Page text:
On 9 October 2019, the Central Board of Indirect Taxes and Customs (CBIC) announced a rule regarding provisional ITC claims. If a supplier fails to upload invoices, the provisional ITC will be restricted to 20 percent for a buyer. Provisional input tax credit (ITC) refers to ITC which can be claimed even though ITC is not available in GSTR-2A. The provisional ITC will be calculated based on ITC available in a buyer’s GSTR-2A. If some invoices have not been uploaded, 20 percent of the ITC that belongs to invoices uploaded shall be allowed as provisional credit. Let’s understand this in more detail.
What is the impact of this new rule?
Any new rule which is announced in the middle of a tax year always proves to be a challenge for the taxpayers. Earlier, taxpayers could claim ITC based on their records while filing GSTR-3B. Now, due to the restriction of credit in case of failure of a supplier to upload will impact a taxpayer’s working capital. A buyer may have satisfied all conditions related to becoming eligible for ITC, but if a vendor fails to upload invoices, a buyer will not be allowed to claim ITC. He will need to regularly reconcile his books of accounts and communicate the mismatches to his vendors.
Apart from the 20 percent of eligible ITC which he can claim as provisional credit, the balance tax due will need to be paid in cash. This will affect the working capital of the buyer, as he will be required to make cash payments despite having paid for the invoice and becoming eligible for ITC. This rule will make sure full ITC is not available, where invoices are not uploaded and increase tax collections for the government.
How to calculate the provisional credit on eligible ITC?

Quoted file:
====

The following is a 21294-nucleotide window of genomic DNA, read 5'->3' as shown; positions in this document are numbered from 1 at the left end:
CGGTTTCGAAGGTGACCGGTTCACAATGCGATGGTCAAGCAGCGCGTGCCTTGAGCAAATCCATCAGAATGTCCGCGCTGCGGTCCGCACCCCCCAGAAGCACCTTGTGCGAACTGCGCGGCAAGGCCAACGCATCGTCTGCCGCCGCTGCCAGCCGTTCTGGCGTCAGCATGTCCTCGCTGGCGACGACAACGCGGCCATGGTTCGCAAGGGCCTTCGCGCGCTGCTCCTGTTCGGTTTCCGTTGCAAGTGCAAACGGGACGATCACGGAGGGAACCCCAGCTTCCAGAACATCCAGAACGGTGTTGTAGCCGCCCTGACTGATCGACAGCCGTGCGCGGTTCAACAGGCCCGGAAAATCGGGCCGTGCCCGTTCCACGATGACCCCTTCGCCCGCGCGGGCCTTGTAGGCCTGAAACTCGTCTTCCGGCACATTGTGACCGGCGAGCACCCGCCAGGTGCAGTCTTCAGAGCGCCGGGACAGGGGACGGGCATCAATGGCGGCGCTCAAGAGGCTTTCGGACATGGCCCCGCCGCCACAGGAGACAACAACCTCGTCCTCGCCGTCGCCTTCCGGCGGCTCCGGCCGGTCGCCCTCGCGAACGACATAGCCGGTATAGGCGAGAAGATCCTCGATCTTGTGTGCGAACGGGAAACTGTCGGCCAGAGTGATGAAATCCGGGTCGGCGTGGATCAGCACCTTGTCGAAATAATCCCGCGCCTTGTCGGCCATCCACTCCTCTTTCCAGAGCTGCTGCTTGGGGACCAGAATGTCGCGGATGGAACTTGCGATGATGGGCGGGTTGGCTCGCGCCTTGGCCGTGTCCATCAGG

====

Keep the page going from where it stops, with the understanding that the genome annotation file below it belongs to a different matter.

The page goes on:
A business can claim the ITC only if the credit relates to his business activities such as purchases made to effect output sales, capital assets purchased and services received to conduct business activities, etc. This constitutes eligible ITC. In addition, the auto-generated GSTR-2A return will also report ITC, which is ineligible by law, or unsuitable for not being related to business activities such as food/catering services, personal expenditure, etc.
There may also be ITC that is mistakenly reported in the GSTR-2A due to a wrong GSTIN being entered by a supplier. A taxpayer can claim provisional credit only to the extent of 20 percent of the ‘eligible’ ITC available, and not the total ITC reported in the GSTR-2A. A wrongful claim of input credit could result in penal provisions being initiated on the taxpayer.
How to prepare for this new rule?
1) A taxpayer needs a full understanding of invoices appearing in his/her GSTR-2A. This will help him or her to raise accurate ITC claims. Provisional ITC will be calculated based on the ITC claims eligible and appearing in GSTR-2A.
2) Since this rule will impact a company’s working capital directly, henceforth businesses will have to invest additional time to manage their accounts payables more efficiently.
3) It becomes vital for businesses to continuously follow-up with their suppliers so that they upload the missing invoices.
4) Taxpayers will need to regularly match their ITC with the details which are available in Form GSTR-2A before making ITC claims via their monthly GST returns.
5) The taxpayer may benefit from setting up a system of invoice tracking and a continuous communication link with every vendor/supplier.
6) Deploying a GST software comes handy too since it will be useful to identify the gaps between a taxpayer’s purchase books and GSTR-2A.
7) Some of the GST tools available online help in downloading GSTR-2A for several months in just a single click.
8) Taxpayers can also automate their communications with vendors by deployed system-generated reminders to suppliers.
This announcement is crucial for all taxpayers. However, it's a caution particularly to those taxpayers who procrastinate completing their GSTR-2A reconciliation on time or consider it as a year-end activity.
(The writer is founder and CEO, ClearTax)
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Updated Date: Nov 19, 2019 15:42:54 IST